Getting to know you: Further education
Short courses are perfect for employees who want to fill the gaps in their knowledge, or formalise their skills, while degrees, masters etc. help produce specialists – something that is undoubtedly useful in areas like law, finance and HR. Flexible working can easily fit around further study and the latter pays dividends for employers too: not only does it show that a person is willing to invest time in expanding their knowledge, it demonstrates discipline and self-development initiative.
We found that a number of our ‘jugglers’ were using their free time to take courses including one incredible candidate who needs to work flexibly because she is completing her degree part-time while managing a busy work and home life. The soon-to-be business graduate and mother of three even managed to schedule time to speak to us about how flexible working ensures she can fit everything in…
- Name: Natasha Henderson
- Age: 35
- Occupation: Payroll contractor
Tell us a bit about yourself…
I grew up in Balham, South London and moved around a bit, living with friends for a while before settling later on in Crystal Palace. I have three children – two girls and a boy aged 12, 10 and 7.
I have over a decade of experience in payroll, but eventually want to move into HR management when I complete my business degree in two years’ time. On the rare occasion that I get some downtime, I love escaping with video games like the Sims or I’m champion at Micro Machines! Occasionally my children and I will play tournaments – they obviously aren’t happy when I win.
When did you begin working flexibly?
Previously, I’d always worked full time, but I was very stressed and would often bring work home with me. I realised my work/life balance was out of kilter and felt that my children weren’t getting much quality time with me, as everything was always so rushed. So, in 2014, I decided to reduce my hours and began working part-time before being placed by Juggle Jobs into my current flexible contract role in August 2017.
What type of flexible working do you engage in?
I work two part-time jobs: one from home where I set my own hours and one on-site where I have set hours. I do however only intend to do the latter until the end of the year.
What does flexible working allow you to do?
It allows me to work, study and enjoy a happy family life.
Tell us more about your studying – what do you get from it on a personal level?
I didn’t follow the ‘traditional’ route into higher education, but knew I always wanted to study Business at university as I’d loved it at school. Skills-wise, it gives me a routine that requires solid organisation: learning, revising and completing assignments. It’s bolstered my confidence in the business world as I’ve had to partake in public speaking and group work. In the past, when I met new people, I was quite shy and it would take time to come out of my shell; now, I have no problem going up to someone and starting a conversation.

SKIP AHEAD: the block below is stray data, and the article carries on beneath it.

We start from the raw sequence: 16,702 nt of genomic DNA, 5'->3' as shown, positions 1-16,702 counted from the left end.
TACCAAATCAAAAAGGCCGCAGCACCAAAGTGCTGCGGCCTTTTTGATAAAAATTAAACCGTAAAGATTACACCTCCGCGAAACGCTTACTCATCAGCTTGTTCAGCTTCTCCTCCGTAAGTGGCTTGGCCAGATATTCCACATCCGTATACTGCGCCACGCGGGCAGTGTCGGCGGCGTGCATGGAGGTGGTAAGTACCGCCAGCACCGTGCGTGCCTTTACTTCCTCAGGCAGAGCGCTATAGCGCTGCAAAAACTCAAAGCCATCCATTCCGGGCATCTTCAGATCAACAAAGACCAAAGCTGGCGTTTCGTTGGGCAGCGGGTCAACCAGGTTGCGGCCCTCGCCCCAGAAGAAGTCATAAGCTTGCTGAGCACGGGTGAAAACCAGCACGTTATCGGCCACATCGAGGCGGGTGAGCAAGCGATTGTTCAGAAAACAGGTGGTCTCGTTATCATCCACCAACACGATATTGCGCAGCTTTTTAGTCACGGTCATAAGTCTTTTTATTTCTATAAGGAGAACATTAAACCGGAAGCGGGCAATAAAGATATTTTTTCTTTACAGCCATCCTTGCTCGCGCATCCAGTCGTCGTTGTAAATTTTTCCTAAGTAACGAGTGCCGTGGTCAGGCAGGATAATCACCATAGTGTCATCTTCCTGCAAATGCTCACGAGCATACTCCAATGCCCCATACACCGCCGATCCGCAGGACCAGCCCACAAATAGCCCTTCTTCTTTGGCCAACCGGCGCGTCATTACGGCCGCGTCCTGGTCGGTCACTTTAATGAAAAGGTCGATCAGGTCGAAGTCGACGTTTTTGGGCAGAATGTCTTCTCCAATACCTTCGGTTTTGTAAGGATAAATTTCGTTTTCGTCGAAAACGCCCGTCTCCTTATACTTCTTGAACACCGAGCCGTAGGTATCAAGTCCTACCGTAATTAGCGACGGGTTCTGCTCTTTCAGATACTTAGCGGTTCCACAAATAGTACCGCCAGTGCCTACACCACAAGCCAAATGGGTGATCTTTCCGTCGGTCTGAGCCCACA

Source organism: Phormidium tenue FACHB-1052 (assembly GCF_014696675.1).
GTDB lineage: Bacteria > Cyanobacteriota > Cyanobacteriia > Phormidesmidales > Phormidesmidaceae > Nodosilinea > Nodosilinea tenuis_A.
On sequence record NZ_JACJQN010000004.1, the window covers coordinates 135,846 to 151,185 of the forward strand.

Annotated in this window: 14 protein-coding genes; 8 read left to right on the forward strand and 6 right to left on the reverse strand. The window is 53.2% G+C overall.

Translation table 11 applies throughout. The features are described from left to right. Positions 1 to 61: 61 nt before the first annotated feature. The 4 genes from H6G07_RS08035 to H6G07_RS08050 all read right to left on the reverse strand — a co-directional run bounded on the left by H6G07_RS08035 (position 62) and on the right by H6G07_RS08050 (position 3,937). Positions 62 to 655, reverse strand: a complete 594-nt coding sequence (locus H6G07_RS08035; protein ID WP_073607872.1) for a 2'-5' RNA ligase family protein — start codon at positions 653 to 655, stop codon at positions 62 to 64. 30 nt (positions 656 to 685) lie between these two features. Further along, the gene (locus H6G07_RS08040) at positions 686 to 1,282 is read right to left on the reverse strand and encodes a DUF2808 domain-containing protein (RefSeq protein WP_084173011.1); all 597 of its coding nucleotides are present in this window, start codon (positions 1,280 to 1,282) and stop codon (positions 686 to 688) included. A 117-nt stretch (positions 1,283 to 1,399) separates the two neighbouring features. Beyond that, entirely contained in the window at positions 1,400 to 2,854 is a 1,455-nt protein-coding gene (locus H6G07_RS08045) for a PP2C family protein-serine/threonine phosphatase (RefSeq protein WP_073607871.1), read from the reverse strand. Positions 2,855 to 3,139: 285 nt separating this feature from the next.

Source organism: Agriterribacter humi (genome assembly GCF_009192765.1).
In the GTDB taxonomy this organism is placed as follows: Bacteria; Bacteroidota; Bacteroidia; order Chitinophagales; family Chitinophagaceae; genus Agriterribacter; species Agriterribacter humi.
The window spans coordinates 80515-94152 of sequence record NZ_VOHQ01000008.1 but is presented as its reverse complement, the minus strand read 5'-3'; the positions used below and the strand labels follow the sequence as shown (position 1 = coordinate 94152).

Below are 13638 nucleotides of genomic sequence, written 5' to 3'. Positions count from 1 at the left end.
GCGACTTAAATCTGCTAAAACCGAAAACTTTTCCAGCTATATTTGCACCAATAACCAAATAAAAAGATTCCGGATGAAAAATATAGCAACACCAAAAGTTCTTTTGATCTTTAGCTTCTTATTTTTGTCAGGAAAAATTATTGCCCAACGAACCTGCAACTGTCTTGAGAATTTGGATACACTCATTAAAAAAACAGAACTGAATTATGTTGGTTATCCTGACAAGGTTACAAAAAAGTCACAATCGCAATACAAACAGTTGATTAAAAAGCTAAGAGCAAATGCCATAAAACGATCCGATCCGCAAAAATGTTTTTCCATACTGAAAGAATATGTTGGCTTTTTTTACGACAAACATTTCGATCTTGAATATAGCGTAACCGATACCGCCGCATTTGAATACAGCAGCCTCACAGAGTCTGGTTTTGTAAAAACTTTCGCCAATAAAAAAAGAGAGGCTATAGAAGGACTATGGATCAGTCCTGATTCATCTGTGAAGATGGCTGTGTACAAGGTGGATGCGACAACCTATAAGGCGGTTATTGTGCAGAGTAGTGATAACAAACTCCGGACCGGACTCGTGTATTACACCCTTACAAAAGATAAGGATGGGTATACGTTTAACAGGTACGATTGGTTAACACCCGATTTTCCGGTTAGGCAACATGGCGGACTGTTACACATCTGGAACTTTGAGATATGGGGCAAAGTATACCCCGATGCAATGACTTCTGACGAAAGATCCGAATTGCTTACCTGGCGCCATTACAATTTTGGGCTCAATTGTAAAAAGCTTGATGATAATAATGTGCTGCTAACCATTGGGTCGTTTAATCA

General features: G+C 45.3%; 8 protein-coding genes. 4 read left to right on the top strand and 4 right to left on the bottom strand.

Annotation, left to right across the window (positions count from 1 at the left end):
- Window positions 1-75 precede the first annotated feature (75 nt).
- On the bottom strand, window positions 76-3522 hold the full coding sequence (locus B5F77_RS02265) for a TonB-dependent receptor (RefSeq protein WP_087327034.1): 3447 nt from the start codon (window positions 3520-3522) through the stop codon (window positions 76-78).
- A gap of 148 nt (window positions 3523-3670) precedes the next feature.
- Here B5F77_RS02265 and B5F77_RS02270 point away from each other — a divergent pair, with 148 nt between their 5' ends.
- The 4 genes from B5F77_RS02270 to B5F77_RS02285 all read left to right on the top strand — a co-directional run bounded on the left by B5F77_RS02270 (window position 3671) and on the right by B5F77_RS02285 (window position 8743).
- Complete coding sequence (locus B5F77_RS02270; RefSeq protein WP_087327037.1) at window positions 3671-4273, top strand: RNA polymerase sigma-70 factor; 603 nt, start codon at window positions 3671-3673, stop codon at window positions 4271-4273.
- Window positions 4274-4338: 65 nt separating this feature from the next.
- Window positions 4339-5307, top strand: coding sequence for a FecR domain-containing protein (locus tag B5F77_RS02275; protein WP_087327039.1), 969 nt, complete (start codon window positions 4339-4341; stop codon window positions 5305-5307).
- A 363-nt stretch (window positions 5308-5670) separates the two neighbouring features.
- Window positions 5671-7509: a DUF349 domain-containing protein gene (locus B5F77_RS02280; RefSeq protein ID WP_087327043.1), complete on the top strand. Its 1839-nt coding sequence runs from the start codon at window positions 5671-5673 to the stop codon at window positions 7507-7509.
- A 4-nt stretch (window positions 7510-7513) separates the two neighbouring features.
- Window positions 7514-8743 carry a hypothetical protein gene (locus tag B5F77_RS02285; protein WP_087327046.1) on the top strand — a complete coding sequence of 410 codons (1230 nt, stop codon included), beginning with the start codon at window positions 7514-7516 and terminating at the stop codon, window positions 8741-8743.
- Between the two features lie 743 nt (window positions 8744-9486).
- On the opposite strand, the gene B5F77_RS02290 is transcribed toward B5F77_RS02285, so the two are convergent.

On a more general level, it’s my way of putting my stamp on and owning something away from home – I don’t need to rely on anyone to do this, just me. But, I also feel proud that I can inspire my children and show them that they are able achieve anything regardless of age or circumstances.
How has further education improved your skills and how does this feed back into your work?
During one of the modules we looked at people in organisations: exploring the hierarchy, attitudes and culture in companies. I found it really interesting as I could take the theories we’d studied and apply them in practice, which changed my approach to clients and colleagues. When you understand on a psychological level, why people behave the way they do, it makes more sense and you can respond accordingly.
How do you think the companies you work / have worked for have benefited from your extra-curricular activities?
The modules I do: finance and accounting, marketing and HR are directly related and therefore invaluable. But as a result of juggling two jobs, a degree and three young children, I am a ninja-scheduler, punctual and never miss deadlines. I find that I work better when under pressure – recently I had to complete three assignments in two weeks in addition to working and childcare. Despite the load, I passed with flying colours without anything slipping elsewhere.
In addition to your job and studying, you have three young children so a lot of demands on your time. what, in your opinion, can companies do better to accommodate this?
Flexible working should be offered everywhere because I think a work / life balance is key to employees feeling valued, but not overworked. It would also be helpful if companies recognised the benefits of offering some type of study leave (especially when a course is related to a job and businesses will be benefitting).
Juggle has placed me with a company that has monthly on-site meetings where everyone gets to meet with others in the team. I love it as it helps create bonds that would otherwise be hard to form when you’re working from home and makes me feel involved.
Would you return to a more traditional working pattern?
Not at the moment. While going back to a full-time role would mean more money, it would also mean less time to spend with my children and studying. I do miss the consistency of in-house roles, but money isn’t everything. Currently, the freedom I get from flexible working to advance my knowledge and education, and be actively involved in my children’s life is a greater pay-off.
Part of the new ‘Getting to know you’ series – Follow us to be kept up-to-date on the next segment and other articles from Juggle Jobs
Juggle Jobs is a digital platform that connects businesses with high-quality vetted professionals looking to work flexibly. If you want more information about how we can help you, please email us at firstname.lastname@example.org
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